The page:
Forum home The potting shed

Grow / Greenhouse

I know a number of people use plastic / poly mini green houses I'm looking to purchase http://www.amazon.co.uk/dp/B009W0H85E/ref=wl_it_dp_o_pC_nS_ttl?_encoding=UTF8&colid=23Q41VTSTF3UF&coliid=IZ0RREEFYR0SX

I will be using it for seedlings and growing on plants are there any problems I need to look out for?

If you have a garden and a library, you have everything you need.

Posts

  • pansyfacepansyface PEAK DISTRICT DerbyshirePosts: 20,544

    I'd say buy a spare cover. They disintegrate fairly quickly.

    Apophthegm -  a big word for a small thought.
  • treehugger80treehugger80 Posts: 1,923

    I've found that they are way too flimsy outside, I have mine inside my greenhouse to give it wind protection and it can still blow over on a windy day!

    as long as you can secure it well, put heavy stuff at the base and have it in a wind free environment then you should be ok, but once they falls over though they usually break something so they can't be fixed again.

  • Kitty 2Kitty 2 ManchesterPosts: 5,150

    I've had one blow over even with bricks and bags of compost in the bottom, lost all my seedlings a week after I'd moved them outside in April a few years ago.

    As well as plenty of weight in the bottom I would recommend using a bungee cord around the top to secure it to a wall / fence / shed to give added stability. I have seen on this site someone used luggage straps to fix to a wall, clever idea.

    They heat up very quickly in the summer so you must remember to open it for ventilation to avoid condensation and overheating problems but they are a useful growing space in a small garden where space is limited.

    This year I have bought a larger one 3'x4'  it's like half the size of the walk in one and am hoping to grow tomatoes, peppers, chillies and cucumbers in it. I just have to decide where to site it and what to strap it down to, I wouldn't risk having it freestanding.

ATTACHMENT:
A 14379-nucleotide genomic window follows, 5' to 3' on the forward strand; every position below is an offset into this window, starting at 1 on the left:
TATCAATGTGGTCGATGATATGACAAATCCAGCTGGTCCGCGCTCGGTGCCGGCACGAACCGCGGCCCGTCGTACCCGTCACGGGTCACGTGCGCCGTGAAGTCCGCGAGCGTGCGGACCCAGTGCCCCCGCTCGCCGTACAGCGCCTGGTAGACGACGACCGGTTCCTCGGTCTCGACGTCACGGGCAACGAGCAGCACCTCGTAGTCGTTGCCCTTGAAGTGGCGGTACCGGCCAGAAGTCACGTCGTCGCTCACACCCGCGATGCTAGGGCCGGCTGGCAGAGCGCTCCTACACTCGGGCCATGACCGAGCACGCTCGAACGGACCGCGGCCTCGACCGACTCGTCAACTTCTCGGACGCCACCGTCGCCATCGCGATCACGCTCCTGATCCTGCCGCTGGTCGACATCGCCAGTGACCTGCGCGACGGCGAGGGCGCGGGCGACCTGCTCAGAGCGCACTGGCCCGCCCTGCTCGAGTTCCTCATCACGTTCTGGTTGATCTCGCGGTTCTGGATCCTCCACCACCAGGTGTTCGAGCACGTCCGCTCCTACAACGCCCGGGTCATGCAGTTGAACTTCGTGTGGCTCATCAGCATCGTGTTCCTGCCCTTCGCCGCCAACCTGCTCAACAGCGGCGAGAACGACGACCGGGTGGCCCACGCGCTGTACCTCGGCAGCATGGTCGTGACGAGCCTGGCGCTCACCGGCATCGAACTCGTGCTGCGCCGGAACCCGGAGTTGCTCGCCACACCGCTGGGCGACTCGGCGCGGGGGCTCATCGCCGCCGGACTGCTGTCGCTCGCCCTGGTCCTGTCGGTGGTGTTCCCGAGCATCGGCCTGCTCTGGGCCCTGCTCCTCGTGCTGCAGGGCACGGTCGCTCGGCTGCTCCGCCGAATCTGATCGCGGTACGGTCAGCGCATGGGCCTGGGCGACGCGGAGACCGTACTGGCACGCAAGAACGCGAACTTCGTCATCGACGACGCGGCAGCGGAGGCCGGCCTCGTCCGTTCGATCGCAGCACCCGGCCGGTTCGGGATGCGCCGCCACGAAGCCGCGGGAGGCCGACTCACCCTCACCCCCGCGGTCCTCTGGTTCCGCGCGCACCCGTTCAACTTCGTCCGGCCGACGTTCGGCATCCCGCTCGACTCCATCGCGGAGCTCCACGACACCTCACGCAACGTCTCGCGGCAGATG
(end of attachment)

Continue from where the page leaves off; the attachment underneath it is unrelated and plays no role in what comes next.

• Thank you for the advice, I was thinking I will put it against my brick wall on the decking so could fix it down with some clips  and will as suggested fix or tie it at the top.

    Its only temporary just to bring on my seedlings  until they can go out in the garden.

    If you have a garden and a library, you have everything you need.
  • I've had one of these (I've had most gadgets and bits of kit over the years) and I'd have to agree with treehugger - they're useless outside. Quite good if you just want some extra temporary shelving in a greenhouse or potting shed, but too flimsy otherwise. If you have the space and a bit more cash better to buy a small greenhouse second hand off ebay. You'll need time and patience to move it and put it up but you can do such a lot more with one.

    You will probably get away with it if you strap it to your wall but make sure your fixing points are heavy duty!

  • LesleyKLesleyK Posts: 4,029

    I have used one of these quite successfully for a few years, although I have had to buy new covers, despite being in a windy position up here in Scotland.  It is wedged into position against the garage wall with a bench on one side and a low wall on the other, plus the heavy sun umbrella stand in the base (we don't need that often)  It's going nowhere.

    My preference would be to have a narrow lean-to greenhouse against the garage but will have to work on that one.  

  • Matty2Matty2 Posts: 4,817

    Hi saw this question else where.

    I have  one inside my GH that keeps plants over wintering extra warm. It is now being filled up with seedlings (potted on ones). And I pull the front cover down at night at the moment. Come the warmer weather I will take the plastic cover off and use it as shelving inside. 

    The one inside I do insulate the base by putting a couple of layers of bubble wrap under the lowest shelf.

    I have a small one outside, but have given up on covering it so just use the shelves for the 'nearly there' small plants

    Look out in places like Wilkinson for their offers - my inside one 120cm wide cost £10 on one of its offers.

  • While I think these represent really good value for money and can be very useful, temperatures do fluctuate wildly and they are subject to condensation.  

  • Again many thanks for all the comments.

    I hope this will be temporary, I'm hoping that I can persuade the landlords to allow me to erect a proper greenhouse in the garden later this year. image

    If you have a garden and a library, you have everything you need.
Sign In or Register to comment.